Recycling Stations Around The Home

By Professional Organiser Stefanie of Octarine Projects Pty Ltd

Glass, plastics, paper, aluminium trays and cans, steel cans, batteries, light globes, CDs, DVDs, smoke alarms, mobile phones, medicines, soft plastics, electronic waste, polystyrene, paint, ink cartridges, chemicals, food waste. Did you know you can most likely recycle all of them in your local council area through recycling stations?

But where to store them at home…

The good news is your home does not have to look like a tip! There are plenty of practical and stylish options to organise your recyclables around the home, that will not break your budget.  To store your recyclables successfully, you need to consider space, looks, convenience and of course, what to recycle.

Where to place the recycling station?

In my experience there are three main areas to place recycling stations.

The kitchen

…or butlers’ kitchen if you have one – most household waste is generated here, so placing bins here means you do not need to walk far.

You can hide the bins under the sink in a cupboard or make them a feature if you have the space to place them for example next to the benchtop.  These spots are particularly effective to collect garbage, recycling and food waste for your kerbside collections.  I also have a small bin as interim collection point to collect batteries and other small recyclables, before sorting them into different bins at the main recycling station.

The garage

Many people store their kerbside bins in the garage, so why not designate the empty space above or next to the bins to a recycling station.  You can add shelving and open or lidded bins to sort and store your recycling until it is time for a trip to the CRC, container drop off or pharmacy visit.  By storing the items close to your car, you are also more likely to remember them.  If you decide on a modular storage system like the elfa system for example, you could add small boxes for batteries and medicine to a peg board and have larger removable boxes / tubs for other items.  The modular nature makes it very easy to adapt the recycling station if additional items can be recycled.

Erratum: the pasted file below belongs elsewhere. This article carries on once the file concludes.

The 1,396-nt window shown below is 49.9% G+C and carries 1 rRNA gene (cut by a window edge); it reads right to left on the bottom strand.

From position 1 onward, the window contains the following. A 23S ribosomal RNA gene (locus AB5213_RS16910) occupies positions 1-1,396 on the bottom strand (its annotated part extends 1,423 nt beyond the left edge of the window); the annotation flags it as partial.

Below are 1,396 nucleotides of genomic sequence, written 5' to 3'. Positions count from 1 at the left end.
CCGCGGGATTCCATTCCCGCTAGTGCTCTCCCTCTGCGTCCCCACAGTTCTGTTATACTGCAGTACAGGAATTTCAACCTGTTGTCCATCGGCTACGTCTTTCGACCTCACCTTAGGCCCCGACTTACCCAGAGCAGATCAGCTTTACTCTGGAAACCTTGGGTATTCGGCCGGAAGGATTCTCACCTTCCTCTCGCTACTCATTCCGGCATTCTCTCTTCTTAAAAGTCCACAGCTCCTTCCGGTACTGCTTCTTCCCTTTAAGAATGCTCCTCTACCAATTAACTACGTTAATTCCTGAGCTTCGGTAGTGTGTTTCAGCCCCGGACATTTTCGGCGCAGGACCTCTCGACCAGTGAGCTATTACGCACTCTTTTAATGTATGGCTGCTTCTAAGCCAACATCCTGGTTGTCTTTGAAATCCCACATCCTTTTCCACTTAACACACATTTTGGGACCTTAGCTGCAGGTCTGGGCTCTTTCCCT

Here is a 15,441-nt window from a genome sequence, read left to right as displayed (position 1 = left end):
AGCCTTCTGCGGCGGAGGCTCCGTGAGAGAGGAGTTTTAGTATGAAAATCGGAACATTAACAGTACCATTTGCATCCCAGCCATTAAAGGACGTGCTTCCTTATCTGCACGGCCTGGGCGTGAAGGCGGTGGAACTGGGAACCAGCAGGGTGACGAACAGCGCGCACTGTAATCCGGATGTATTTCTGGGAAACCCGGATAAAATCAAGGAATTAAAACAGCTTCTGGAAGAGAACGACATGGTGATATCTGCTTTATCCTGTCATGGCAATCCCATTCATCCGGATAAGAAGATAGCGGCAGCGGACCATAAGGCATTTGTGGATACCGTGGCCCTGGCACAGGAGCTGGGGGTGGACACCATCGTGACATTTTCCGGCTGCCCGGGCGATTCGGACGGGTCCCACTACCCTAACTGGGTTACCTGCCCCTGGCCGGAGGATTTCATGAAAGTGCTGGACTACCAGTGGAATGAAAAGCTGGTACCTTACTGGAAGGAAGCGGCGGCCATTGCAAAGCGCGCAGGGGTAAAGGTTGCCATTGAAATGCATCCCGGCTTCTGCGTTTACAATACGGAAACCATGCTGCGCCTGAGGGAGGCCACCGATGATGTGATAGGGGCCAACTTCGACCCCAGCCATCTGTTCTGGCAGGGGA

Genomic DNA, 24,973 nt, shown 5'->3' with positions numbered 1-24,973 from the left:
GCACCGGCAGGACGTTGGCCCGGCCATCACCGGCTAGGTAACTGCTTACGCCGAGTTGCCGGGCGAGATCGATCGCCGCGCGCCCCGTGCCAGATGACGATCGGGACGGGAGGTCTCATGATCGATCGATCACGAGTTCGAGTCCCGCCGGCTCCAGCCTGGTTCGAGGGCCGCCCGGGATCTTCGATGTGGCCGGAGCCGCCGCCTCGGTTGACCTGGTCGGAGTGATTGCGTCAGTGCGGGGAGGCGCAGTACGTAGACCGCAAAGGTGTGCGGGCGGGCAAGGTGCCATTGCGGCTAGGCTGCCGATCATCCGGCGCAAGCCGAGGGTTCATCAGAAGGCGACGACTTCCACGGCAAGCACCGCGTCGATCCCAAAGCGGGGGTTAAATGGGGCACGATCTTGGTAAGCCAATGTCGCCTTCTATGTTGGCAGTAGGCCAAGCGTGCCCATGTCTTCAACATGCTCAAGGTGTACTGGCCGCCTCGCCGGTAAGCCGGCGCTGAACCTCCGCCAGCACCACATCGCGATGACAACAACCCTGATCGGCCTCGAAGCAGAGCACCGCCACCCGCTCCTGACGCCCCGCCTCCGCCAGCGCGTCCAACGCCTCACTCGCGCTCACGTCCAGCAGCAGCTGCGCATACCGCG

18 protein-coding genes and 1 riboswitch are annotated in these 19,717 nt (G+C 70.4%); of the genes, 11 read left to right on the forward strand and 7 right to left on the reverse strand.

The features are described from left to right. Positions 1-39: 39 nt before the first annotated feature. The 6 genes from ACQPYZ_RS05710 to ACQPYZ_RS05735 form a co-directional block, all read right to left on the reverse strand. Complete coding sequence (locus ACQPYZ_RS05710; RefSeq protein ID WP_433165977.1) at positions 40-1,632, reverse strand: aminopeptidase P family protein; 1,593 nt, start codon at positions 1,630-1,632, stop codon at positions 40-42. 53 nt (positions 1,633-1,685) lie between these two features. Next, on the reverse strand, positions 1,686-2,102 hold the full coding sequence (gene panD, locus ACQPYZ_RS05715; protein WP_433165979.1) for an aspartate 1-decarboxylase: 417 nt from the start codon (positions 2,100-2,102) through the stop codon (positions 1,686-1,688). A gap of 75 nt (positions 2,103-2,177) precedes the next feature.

The utility room or mud room

If you happen to have a utility or mud room, you can use this to store your recyclables as an alternative to storing them in your garage.  Suitable shelving systems come in all forms and sizes and can be tailored to suit your particular spaces.

What to recycle and how?

Firstly, find out from your local Council what you can recycle.

Kerbside Recycling

Most likely you will have a fortnightly recycling collection for paper, glass bottles and jars, hard plastic packaging, aluminium cans/trays and steel aerosols. For most households, this is the main part of their waste.

Most of these items are large and bulky, and you should look for a large storage container that can be emptied and cleaned easily.  Solutions range from a cardboard box that you then throw into the bin as well, to large pedal bins or twin bins that combine garbage and recycling.


Top tip- Take a look at how much of these recyclables you collect in a day, then decide on the right size bin for you.  You can also flatten boxes, cans and bottles to save space.

Container Deposit Scheme (SA, NSW, NT)